Why is it named the “Road to Recovery Quilt” and what’s the significance of its colors?

The project name grew out of the idea that we would create a quilt fixed in one dimension, but goes on ‘forever’ in another… like a road. This became the perfect metaphor for the process of recovery as well as “the road of life.” Both are full of bumps and difficulties, successes and setbacks. While other quilts are made up of “patches,” ours is made of “bricks” to further promote the metaphor.

Each brick bears the sobriety date of a person in recovery. They also have the option of including their name. Each person is asked to provide a word or short phrase that is meaningful to them about their recovery process, therefore making each brick very personal. Collectively, these phrases create an incredibly powerful, positive, and inspiring message.

The colors of the quilt are the brand colors of The Nikki Perlow Foundation – shades of pink. There are many different shades, patterns, and textures, much like the diverse people who are represented on the quilt. Addiction knows no geographic, ethnic, or demographic boundaries. It affects people of all walks of life, everywhere.

How big is the quilt?

The quilt is approximately 6 feet wide in its fixed dimension and, as of August 2016, is approaching 60 feet long!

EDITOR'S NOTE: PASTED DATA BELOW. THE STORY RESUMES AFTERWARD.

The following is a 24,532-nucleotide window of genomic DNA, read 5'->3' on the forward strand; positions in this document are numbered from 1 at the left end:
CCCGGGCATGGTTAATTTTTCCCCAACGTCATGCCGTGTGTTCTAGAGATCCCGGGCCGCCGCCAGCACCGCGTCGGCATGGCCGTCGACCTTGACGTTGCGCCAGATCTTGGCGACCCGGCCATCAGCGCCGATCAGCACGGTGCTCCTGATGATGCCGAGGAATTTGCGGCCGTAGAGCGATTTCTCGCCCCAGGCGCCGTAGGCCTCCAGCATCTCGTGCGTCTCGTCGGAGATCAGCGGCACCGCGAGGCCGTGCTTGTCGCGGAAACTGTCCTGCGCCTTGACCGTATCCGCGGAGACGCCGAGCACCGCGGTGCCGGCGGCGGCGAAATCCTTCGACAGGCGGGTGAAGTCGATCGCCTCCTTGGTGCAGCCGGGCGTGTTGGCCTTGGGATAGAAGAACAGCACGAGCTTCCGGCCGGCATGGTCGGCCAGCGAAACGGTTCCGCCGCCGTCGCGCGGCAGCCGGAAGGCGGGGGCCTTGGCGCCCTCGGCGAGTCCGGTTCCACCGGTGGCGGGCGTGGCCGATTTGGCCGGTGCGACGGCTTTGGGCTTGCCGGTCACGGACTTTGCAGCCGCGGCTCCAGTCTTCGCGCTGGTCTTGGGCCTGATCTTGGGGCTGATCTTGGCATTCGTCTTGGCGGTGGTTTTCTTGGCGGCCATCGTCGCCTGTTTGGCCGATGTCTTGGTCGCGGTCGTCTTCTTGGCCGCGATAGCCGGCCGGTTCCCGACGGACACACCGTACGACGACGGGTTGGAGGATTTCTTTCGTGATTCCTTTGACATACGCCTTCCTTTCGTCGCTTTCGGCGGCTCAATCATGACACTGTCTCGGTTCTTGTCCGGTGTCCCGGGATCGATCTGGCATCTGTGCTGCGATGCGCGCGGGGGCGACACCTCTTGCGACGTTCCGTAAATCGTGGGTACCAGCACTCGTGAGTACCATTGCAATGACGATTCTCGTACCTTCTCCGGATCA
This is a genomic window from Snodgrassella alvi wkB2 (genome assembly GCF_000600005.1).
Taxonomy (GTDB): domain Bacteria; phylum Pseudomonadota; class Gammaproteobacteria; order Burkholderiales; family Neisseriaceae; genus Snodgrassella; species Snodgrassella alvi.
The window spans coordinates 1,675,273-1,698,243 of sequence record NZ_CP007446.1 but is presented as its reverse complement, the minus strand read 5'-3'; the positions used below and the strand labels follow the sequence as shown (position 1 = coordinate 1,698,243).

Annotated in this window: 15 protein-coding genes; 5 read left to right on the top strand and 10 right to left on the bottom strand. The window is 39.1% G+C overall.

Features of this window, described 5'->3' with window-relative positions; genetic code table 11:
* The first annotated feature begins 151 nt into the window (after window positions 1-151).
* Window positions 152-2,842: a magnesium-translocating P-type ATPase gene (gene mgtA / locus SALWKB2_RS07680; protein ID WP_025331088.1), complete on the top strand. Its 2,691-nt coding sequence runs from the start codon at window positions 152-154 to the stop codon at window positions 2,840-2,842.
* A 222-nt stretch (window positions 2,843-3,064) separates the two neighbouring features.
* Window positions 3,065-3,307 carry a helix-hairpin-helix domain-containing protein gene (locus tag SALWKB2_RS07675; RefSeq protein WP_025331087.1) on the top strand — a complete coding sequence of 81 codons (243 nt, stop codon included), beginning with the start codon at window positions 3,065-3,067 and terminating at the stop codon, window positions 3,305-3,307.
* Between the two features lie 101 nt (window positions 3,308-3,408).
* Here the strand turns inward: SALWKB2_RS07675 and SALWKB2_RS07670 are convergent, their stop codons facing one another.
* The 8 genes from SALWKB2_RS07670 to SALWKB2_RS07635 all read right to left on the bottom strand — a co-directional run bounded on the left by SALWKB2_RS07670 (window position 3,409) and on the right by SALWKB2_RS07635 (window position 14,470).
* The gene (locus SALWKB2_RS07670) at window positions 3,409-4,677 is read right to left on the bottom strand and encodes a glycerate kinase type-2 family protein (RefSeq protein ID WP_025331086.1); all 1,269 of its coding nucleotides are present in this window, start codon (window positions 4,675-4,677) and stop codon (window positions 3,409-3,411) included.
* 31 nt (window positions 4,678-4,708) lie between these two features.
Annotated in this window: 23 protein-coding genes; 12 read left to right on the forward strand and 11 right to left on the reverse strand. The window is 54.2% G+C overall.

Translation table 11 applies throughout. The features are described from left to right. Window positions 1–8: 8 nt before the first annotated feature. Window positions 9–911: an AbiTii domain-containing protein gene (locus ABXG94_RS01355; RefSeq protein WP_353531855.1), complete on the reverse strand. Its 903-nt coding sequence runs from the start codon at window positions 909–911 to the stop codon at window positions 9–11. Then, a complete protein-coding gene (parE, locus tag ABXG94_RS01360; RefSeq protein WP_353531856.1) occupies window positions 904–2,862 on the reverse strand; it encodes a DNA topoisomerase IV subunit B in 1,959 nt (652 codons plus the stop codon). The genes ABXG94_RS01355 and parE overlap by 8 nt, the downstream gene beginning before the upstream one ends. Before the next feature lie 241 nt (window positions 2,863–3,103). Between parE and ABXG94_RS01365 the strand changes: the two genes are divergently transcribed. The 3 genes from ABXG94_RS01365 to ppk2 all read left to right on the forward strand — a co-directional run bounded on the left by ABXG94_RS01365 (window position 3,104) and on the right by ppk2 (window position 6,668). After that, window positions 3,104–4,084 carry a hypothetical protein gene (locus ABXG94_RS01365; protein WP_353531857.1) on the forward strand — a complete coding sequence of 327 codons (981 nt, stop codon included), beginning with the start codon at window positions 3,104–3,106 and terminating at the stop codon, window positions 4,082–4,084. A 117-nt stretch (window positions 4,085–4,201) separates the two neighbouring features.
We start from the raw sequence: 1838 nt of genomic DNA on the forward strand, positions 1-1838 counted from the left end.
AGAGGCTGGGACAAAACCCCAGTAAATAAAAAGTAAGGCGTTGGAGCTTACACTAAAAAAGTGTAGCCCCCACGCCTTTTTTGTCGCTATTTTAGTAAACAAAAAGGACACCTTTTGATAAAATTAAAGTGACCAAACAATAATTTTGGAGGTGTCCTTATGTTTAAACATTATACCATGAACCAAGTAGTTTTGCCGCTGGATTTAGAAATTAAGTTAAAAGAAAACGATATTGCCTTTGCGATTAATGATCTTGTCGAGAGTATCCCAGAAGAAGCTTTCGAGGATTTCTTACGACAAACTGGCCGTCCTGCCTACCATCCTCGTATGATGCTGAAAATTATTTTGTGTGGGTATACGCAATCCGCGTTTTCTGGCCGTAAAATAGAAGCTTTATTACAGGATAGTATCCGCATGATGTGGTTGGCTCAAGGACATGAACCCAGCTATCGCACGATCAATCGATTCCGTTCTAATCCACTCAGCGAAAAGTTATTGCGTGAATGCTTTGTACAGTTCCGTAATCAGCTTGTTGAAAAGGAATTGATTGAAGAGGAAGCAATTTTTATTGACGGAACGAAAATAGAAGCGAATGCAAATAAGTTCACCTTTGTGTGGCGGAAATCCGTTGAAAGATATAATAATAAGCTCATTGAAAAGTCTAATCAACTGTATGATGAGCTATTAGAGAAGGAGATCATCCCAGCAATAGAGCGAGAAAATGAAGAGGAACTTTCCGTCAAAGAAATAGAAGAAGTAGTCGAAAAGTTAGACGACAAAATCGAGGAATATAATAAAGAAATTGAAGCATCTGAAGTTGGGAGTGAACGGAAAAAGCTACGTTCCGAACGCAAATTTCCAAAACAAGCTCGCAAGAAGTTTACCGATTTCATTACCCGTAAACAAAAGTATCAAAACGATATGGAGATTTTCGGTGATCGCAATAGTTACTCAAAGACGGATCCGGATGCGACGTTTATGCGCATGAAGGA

Can you talk about taking the quilt on the road?

The target going forward is to exhibit the quilt at treatment centers like Caron, as well as museums, hospitals, universities, major corporate headquarters, governmental buildings, and public exhibitions. Media exposure is also in the game plan.

What is the significance of displaying the quilt at treatment centers like Caron?

The quilt is not only a beautiful and overwhelming piece of art, it tells a powerful and inspirational story that recovery is very achievable and there are so many people, from all walks of life, living healthy, happy, and rewarding lives in recovery. That’s why we thought it would be important to display it at Caron. What can be more inspirational than sharing this message to those in treatment? Patients can see they can get on the Road to Recovery like so many who have a brick on our quilt.

What is the overarching message you want to send as you go on tour?

There is a pot of gold at the end of the rainbow and you will get there if you get access to the right type of treatment and counseling. Tools are available. Addiction is a disease, but it is very treatable. We also want to destigmatize the perception of addiction and increase awareness among policy makers, the media, and the general public about the positive and uplifting stories of recovery which offer us hope.

How can people contribute their message to the quilt?

Very easy – just go to and design your own brick in the road online. There is no cost and it only takes a few minutes. We want everyone, both new in recovery or 40 years in recovery, as well as someone wanting to honor/celebrate someone else's recovery, to help us send our message by creating a brick. Each brick is a life. Each life has a story. It is our goal that the Road goes on forever! Do not procrastinate; the longer the road gets, the more powerful the message about recovery!